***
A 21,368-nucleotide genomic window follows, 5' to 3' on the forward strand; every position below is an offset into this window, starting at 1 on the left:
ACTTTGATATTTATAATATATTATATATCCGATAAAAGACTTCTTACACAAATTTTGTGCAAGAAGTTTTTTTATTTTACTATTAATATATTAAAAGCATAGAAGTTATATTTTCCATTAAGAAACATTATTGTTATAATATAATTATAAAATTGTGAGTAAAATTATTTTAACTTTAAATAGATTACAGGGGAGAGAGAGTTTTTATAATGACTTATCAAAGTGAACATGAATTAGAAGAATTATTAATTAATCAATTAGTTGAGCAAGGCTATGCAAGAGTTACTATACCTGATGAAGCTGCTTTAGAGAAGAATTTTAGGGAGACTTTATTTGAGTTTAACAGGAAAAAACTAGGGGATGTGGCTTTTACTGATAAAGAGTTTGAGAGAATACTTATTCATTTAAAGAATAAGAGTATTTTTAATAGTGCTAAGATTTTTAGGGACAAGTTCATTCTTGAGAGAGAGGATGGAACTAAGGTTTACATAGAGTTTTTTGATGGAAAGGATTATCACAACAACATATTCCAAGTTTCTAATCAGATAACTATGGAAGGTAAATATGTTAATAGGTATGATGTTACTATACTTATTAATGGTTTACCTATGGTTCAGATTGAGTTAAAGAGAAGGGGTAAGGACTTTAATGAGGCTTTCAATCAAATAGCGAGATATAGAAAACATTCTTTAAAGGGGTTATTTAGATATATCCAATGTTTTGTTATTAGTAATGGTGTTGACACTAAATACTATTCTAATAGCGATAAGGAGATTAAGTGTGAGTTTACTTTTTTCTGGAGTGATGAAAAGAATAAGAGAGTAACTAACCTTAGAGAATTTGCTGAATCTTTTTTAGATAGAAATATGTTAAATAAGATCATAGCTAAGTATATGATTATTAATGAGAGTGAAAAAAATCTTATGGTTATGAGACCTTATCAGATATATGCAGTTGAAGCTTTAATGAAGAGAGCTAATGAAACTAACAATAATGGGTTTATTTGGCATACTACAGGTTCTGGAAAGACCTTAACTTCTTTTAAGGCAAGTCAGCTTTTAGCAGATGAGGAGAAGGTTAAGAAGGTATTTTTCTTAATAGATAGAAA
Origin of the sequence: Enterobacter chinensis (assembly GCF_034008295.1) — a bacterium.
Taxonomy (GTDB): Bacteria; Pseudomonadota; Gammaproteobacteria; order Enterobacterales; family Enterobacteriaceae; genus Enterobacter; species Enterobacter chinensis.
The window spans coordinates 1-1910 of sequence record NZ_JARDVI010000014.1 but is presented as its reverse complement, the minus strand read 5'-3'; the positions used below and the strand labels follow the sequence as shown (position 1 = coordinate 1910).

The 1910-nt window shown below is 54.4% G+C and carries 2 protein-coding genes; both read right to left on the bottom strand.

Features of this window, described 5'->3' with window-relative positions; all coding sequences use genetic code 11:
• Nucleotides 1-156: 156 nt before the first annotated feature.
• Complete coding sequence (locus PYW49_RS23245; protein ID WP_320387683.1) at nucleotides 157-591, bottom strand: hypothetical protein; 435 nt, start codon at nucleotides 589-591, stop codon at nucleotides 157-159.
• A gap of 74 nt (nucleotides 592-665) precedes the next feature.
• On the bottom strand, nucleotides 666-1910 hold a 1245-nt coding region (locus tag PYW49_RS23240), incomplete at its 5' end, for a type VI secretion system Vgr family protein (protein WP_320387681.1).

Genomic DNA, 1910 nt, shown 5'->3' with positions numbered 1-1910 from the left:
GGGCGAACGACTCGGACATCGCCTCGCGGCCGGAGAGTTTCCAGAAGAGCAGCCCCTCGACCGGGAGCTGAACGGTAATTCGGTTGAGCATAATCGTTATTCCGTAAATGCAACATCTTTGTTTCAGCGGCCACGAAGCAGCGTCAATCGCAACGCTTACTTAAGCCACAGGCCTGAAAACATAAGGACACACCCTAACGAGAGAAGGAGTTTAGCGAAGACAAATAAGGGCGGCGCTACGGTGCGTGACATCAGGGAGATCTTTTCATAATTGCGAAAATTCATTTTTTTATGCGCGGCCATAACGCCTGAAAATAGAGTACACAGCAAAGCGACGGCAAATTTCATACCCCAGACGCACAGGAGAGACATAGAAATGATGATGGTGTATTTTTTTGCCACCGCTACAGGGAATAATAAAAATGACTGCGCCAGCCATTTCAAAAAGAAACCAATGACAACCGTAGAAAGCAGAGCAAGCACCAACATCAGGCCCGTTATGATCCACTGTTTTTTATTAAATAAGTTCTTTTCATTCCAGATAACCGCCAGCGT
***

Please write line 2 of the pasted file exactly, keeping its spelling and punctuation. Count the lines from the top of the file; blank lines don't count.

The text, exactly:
ACTTTGATATTTATAATATATTATATATCCGATAAAAGACTTCTTACACAAATTTTGTGCAAGAAGTTTTTTTATTTTACTATTAATATATTAAAAGCATAGAAGTTATATTTTCCATTAAGAAACATTATTGTTATAATATAATTATAAAATTGTGAGTAAAATTATTTTAACTTTAAATAGATTACAGGGGAGAGAGAGTTTTTATAATGACTTATCAAAGTGAACATGAATTAGAAGAATTATTAATTAATCAATTAGTTGAGCAAGGCTATGCAAGAGTTACTATACCTGATGAAGCTGCTTTAGAGAAGAATTTTAGGGAGACTTTATTTGAGTTTAACAGGAAAAAACTAGGGGATGTGGCTTTTACTGATAAAGAGTTTGAGAGAATACTTATTCATTTAAAGAATAAGAGTATTTTTAATAGTGCTAAGATTTTTAGGGACAAGTTCATTCTTGAGAGAGAGGATGGAACTAAGGTTTACATAGAGTTTTTTGATGGAAAGGATTATCACAACAACATATTCCAAGTTTCTAATCAGATAACTATGGAAGGTAAATATGTTAATAGGTATGATGTTACTATACTTATTAATGGTTTACCTATGGTTCAGATTGAGTTAAAGAGAAGGGGTAAGGACTTTAATGAGGCTTTCAATCAAATAGCGAGATATAGAAAACATTCTTTAAAGGGGTTATTTAGATATATCCAATGTTTTGTTATTAGTAATGGTGTTGACACTAAATACTATTCTAATAGCGATAAGGAGATTAAGTGTGAGTTTACTTTTTTCTGGAGTGATGAAAAGAATAAGAGAGTAACTAACCTTAGAGAATTTGCTGAATCTTTTTTAGATAGAAATATGTTAAATAAGATCATAGCTAAGTATATGATTATTAATGAGAGTGAAAAAAATCTTATGGTTATGAGACCTTATCAGATATATGCAGTTGAAGCTTTAATGAAGAGAGCTAATGAAACTAACAATAATGGGTTTATTTGGCATACTACAGGTTCTGGAAAGACCTTAACTTCTTTTAAGGCAAGTCAGCTTTTAGCAGATGAGGAGAAGGTTAAGAAGGTATTTTTCTTAATAGATAGAAA